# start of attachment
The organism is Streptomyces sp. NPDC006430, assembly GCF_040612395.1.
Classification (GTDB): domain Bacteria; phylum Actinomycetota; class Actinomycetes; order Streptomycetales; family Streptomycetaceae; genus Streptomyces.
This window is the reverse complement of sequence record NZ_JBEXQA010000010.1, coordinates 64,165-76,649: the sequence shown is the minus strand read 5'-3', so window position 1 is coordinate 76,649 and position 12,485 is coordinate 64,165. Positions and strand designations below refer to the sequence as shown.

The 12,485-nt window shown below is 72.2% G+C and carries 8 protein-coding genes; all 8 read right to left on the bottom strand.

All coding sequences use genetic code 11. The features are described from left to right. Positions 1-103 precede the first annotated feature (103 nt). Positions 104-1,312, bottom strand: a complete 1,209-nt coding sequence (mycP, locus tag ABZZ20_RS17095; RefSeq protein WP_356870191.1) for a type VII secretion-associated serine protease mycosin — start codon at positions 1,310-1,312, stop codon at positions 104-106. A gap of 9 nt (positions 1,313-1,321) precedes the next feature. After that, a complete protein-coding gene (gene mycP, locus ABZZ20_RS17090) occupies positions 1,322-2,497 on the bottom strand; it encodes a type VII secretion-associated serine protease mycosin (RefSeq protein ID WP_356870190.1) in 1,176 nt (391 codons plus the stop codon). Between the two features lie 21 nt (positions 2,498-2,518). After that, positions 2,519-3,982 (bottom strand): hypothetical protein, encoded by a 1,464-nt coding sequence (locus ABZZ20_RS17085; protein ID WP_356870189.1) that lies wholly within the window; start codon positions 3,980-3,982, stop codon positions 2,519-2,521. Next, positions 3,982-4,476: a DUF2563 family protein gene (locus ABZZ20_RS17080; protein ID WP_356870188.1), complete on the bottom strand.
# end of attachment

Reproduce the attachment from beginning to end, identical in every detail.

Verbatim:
The organism is Streptomyces sp. NPDC006430, assembly GCF_040612395.1.
Classification (GTDB): domain Bacteria; phylum Actinomycetota; class Actinomycetes; order Streptomycetales; family Streptomycetaceae; genus Streptomyces.
This window is the reverse complement of sequence record NZ_JBEXQA010000010.1, coordinates 64,165-76,649: the sequence shown is the minus strand read 5'-3', so window position 1 is coordinate 76,649 and position 12,485 is coordinate 64,165. Positions and strand designations below refer to the sequence as shown.

The 12,485-nt window shown below is 72.2% G+C and carries 8 protein-coding genes; all 8 read right to left on the bottom strand.

All coding sequences use genetic code 11. The features are described from left to right. Positions 1-103 precede the first annotated feature (103 nt). Positions 104-1,312, bottom strand: a complete 1,209-nt coding sequence (mycP, locus tag ABZZ20_RS17095; RefSeq protein WP_356870191.1) for a type VII secretion-associated serine protease mycosin — start codon at positions 1,310-1,312, stop codon at positions 104-106. A gap of 9 nt (positions 1,313-1,321) precedes the next feature. After that, a complete protein-coding gene (gene mycP, locus ABZZ20_RS17090) occupies positions 1,322-2,497 on the bottom strand; it encodes a type VII secretion-associated serine protease mycosin (RefSeq protein ID WP_356870190.1) in 1,176 nt (391 codons plus the stop codon). Between the two features lie 21 nt (positions 2,498-2,518). After that, positions 2,519-3,982 (bottom strand): hypothetical protein, encoded by a 1,464-nt coding sequence (locus ABZZ20_RS17085; protein ID WP_356870189.1) that lies wholly within the window; start codon positions 3,980-3,982, stop codon positions 2,519-2,521. Next, positions 3,982-4,476: a DUF2563 family protein gene (locus ABZZ20_RS17080; protein ID WP_356870188.1), complete on the bottom strand.